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dc.contributor.authorTweedy, Olga V.
dc.contributor.authorOman, Luke D.
dc.contributor.authorWaugh, Darryn W.
dc.contributor.authorSchoeberl, Mark R.
dc.contributor.authorDouglass, Anne R.
dc.contributor.authorLi, Feng
dcterms.creatorhttps://orcid.org/0000-0002-7928-0775en_US
dc.date.accessioned2023-01-20T20:11:29Z
dc.date.available2023-01-20T20:11:29Z
dc.date.issued2021-10-05
dc.description.abstractThe summer monsoon anticyclones are the dominant climatological features of the Northern Hemispheric (NH) summertime circulation in the upper troposphere and lower stratosphere (UTLS). However, the response of these anticyclones to the increased levels of E CO₂ remains highly uncertain, as does the impact on the distribution of UTLS ozone and other tracers. This study examines the response of the NH summertime monsoon anticyclones and UTLS ozone to the abrupt increase in E CO₂ forcing using output from a suite of coupled ocean–atmosphere general circulation model simulations. These models show an equatorward shift of the Asian summer monsoon anticyclone, a weakening of the North American summer monsoon anticyclone, and a stronger westerly flow penetrating deep into the tropics above the Pacific Ocean and North America. We use additional idealized experiments from atmosphere-only general circulation models with prescribed SSTs and sea ice concentration to isolate the direct atmospheric radiative effects from the indirect effect of SST warming on the UTLS monsoon anticyclones. Comparison between atmosphere-only and coupled ocean–atmosphere experiments shows that SST warming is the principal mechanism producing UTLS monsoonal circulation changes. The 4*CO₂ experiments result in a significant reduction up to 40%–50% of the UTLS ozone in the northern tropics, which could have an impact on radiative balance near the surface.en_US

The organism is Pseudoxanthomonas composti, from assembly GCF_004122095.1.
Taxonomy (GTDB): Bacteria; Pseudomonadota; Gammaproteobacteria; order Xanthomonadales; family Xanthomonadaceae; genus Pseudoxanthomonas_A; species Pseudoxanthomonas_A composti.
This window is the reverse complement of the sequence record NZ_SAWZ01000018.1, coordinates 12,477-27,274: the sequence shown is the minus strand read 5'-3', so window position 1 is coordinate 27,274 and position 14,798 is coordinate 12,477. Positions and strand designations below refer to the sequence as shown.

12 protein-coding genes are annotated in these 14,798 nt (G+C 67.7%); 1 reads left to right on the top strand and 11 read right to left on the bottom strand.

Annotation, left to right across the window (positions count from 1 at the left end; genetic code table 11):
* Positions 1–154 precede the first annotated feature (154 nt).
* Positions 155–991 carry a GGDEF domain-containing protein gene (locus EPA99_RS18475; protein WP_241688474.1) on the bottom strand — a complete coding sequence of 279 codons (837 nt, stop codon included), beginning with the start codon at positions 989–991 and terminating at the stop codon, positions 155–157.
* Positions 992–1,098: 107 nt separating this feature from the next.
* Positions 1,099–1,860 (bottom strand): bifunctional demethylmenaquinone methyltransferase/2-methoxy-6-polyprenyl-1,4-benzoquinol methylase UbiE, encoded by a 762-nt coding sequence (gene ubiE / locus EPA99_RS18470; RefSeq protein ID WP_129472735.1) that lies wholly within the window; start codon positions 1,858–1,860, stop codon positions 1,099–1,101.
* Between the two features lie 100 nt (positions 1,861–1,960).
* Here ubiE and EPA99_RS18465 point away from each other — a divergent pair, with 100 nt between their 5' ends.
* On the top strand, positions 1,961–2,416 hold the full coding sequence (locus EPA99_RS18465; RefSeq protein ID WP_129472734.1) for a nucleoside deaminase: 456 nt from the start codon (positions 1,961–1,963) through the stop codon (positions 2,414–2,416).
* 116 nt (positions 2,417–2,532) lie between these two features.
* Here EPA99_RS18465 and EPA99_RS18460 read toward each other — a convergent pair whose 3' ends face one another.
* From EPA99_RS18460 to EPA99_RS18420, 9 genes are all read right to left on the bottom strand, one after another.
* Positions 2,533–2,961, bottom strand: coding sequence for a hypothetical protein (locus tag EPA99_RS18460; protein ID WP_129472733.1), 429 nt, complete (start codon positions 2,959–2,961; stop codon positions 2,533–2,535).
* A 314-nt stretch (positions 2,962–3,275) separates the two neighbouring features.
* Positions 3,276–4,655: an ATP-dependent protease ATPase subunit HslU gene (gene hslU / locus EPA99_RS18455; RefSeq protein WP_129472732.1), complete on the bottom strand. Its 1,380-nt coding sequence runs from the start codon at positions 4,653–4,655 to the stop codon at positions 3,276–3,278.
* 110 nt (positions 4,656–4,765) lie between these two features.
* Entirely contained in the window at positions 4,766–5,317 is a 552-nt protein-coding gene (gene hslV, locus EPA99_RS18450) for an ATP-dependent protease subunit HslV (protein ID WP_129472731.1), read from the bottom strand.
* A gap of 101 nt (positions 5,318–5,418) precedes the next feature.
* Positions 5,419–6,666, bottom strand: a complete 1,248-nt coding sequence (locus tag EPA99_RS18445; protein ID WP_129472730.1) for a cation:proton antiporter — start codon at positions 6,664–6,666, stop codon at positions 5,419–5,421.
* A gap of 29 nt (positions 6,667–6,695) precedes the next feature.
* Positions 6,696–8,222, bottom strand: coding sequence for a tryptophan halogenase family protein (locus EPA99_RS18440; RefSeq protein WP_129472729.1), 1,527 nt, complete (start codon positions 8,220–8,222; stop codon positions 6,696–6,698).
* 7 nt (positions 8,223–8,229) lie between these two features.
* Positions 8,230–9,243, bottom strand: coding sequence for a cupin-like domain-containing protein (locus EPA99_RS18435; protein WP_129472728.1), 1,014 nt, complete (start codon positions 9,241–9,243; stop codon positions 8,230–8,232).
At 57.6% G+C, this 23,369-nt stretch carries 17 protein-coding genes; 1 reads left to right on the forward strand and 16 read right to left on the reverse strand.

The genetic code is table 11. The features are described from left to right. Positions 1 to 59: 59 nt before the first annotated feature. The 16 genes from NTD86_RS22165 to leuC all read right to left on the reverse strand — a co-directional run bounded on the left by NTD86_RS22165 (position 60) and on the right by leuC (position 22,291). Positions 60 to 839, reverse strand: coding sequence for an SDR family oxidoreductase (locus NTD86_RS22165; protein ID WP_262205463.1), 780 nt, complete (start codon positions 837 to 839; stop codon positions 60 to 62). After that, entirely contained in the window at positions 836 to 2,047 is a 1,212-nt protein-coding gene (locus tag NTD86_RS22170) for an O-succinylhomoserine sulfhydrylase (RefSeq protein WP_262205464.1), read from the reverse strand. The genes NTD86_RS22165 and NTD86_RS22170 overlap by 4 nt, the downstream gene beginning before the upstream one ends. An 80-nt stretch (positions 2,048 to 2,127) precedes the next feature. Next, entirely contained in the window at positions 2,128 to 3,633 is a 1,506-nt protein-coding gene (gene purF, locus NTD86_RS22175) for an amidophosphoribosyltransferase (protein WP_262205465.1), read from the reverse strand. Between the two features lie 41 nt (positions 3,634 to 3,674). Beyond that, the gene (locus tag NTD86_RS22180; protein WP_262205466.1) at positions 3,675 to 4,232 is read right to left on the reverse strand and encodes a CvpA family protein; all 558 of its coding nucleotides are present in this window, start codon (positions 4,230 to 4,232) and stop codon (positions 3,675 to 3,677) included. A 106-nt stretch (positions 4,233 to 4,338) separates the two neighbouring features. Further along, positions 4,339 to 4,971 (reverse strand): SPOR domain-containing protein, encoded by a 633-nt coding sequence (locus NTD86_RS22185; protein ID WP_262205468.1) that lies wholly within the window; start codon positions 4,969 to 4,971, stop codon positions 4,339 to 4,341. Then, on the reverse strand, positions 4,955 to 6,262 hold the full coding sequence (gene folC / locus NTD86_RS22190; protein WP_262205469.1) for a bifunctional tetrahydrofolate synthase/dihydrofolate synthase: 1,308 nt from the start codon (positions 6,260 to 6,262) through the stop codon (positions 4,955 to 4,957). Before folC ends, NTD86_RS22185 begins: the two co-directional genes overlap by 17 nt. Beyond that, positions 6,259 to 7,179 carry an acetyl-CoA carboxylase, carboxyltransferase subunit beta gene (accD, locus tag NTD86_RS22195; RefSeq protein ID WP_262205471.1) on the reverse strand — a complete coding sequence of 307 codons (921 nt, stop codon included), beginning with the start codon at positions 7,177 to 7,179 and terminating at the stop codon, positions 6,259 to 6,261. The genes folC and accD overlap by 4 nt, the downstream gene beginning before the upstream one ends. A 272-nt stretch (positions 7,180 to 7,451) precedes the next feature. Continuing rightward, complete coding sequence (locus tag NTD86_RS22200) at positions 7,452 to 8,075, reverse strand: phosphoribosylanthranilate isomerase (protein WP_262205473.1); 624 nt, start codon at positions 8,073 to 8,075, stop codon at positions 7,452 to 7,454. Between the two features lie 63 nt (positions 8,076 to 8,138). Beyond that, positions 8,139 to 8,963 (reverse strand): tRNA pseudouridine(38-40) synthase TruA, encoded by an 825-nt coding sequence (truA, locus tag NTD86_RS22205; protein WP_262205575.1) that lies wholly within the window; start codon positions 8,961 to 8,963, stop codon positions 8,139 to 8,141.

dc.description.sponsorshipO. V. Tweedy was supported by an appointment to the NASA Postdoctoral Program at the NASA's Goddard Space Flight Center, administered by Universities Space Research Association under contract with NASA. F. Li acknowledges the GEOSCCM simulations were funded by NASA's Atmospheric Composition Modeling and Analysis Program (ACMAP) under Grant NNX17AF62G. CMIP6 DECK simulations discussed in this study are available through the Earth System Grid Federation (ESGF; https://esgf-node.llnl.gov/search/ cmip6/). The GEOSCCM is supported by the NASA Modeling, Analysis, and Prediction (MAP) program and by the Center for Climate Simulation (NCCS). The authors would like to acknowledge John Kummer for helpful discussion and comments of this work. The authos thank the three reviewers for their substantive comments, which helped to improve the manuscript.en_US
dc.description.urihttps://agupubs.onlinelibrary.wiley.com/doi/full/10.1029/2021JD034903en_US
dc.format.extent18 pagesen_US
dc.genrejournal articlesen_US
dc.identifierdoi:10.13016/m2v6v7-hf50
dc.identifier.citationTweedy, O. V., Oman, L. D., Waugh, D. W., Schoeberl, M. R., Douglass, A. R., & Li, F. (2021). Response of the upper-level monsoon anticyclones and ozone to abrupt CO₂ changes. Journal of Geophysical Research: Atmospheres, 126, e2021JD034903. https://doi.org/10.1029/2021JD034903.en_US
dc.identifier.urihttps://doi.org/10.1029/2021JD034903
dc.identifier.urihttp://hdl.handle.net/11603/26695
dc.language.isoen_USen_US
dc.publisherAGUen_US
dc.relation.isAvailableAtThe University of Maryland, Baltimore County (UMBC)
dc.relation.ispartofUMBC GESTAR II Collection
dc.rightsThis work was written as part of one of the author's official duties as an Employee of the United States Government and is therefore a work of the United States Government. In accordance with 17 U.S.C. 105, no copyright protection is available for such works under U.S. Law.en_US
dc.rightsPublic Domain Mark 1.0*
dc.rights.urihttp://creativecommons.org/publicdomain/mark/1.0/*
dc.titleResponse of the Upper-Level Monsoon Anticyclones and Ozone to Abrupt CO₂ Changesen_US
dc.typeTexten_US


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This work was written as part of one of the author's official duties as an Employee of the United States Government and is therefore a work of the United States Government. In accordance with 17 U.S.C. 105, no copyright protection is available for such works under U.S. Law.
Except where otherwise noted, this item's license is described as This work was written as part of one of the author's official duties as an Employee of the United States Government and is therefore a work of the United States Government. In accordance with 17 U.S.C. 105, no copyright protection is available for such works under U.S. Law.